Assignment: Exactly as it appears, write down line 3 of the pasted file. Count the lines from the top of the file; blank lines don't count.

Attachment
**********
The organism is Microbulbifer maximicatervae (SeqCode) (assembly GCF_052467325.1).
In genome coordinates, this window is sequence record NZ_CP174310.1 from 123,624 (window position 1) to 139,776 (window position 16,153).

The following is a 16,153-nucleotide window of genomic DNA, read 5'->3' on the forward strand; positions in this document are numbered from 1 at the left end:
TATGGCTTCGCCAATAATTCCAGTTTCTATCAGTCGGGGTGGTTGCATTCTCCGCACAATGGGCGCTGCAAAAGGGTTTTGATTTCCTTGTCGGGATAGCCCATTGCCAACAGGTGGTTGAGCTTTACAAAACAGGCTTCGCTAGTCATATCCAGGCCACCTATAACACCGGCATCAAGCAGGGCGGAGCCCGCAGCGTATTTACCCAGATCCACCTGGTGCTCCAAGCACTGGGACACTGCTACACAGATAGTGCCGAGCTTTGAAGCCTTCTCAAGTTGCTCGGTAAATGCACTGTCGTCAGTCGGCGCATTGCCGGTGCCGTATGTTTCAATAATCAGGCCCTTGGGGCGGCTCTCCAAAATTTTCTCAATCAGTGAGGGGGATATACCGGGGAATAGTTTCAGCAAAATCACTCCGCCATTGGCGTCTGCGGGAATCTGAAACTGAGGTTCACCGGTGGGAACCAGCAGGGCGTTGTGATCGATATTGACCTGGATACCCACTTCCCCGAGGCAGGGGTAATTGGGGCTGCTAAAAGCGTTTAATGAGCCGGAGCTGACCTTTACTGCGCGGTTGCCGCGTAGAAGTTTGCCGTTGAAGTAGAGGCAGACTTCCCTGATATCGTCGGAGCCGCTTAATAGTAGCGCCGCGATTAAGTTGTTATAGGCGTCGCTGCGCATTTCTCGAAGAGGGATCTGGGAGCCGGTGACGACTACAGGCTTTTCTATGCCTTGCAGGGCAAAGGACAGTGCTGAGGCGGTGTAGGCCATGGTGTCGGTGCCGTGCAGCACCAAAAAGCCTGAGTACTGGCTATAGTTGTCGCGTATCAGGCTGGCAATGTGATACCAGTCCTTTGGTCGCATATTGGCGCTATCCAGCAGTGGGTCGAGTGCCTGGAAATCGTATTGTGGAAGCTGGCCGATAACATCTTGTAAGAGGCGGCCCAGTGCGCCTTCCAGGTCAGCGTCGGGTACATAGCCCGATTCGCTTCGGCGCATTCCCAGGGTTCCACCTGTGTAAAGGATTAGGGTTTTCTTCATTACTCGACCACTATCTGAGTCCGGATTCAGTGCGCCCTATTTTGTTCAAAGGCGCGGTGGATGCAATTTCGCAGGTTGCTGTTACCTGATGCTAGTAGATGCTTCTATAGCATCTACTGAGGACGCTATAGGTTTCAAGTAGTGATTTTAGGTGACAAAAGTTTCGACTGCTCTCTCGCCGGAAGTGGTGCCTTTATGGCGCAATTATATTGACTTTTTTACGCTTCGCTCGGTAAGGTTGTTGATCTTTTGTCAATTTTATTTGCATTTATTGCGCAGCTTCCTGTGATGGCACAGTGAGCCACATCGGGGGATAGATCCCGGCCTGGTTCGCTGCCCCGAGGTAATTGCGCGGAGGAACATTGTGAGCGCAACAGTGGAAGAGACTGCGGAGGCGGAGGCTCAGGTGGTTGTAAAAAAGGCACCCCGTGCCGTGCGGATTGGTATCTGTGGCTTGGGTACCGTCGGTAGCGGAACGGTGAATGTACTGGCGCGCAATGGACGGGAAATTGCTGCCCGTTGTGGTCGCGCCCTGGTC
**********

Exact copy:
The following is a 16,153-nucleotide window of genomic DNA, read 5'->3' on the forward strand; positions in this document are numbered from 1 at the left end: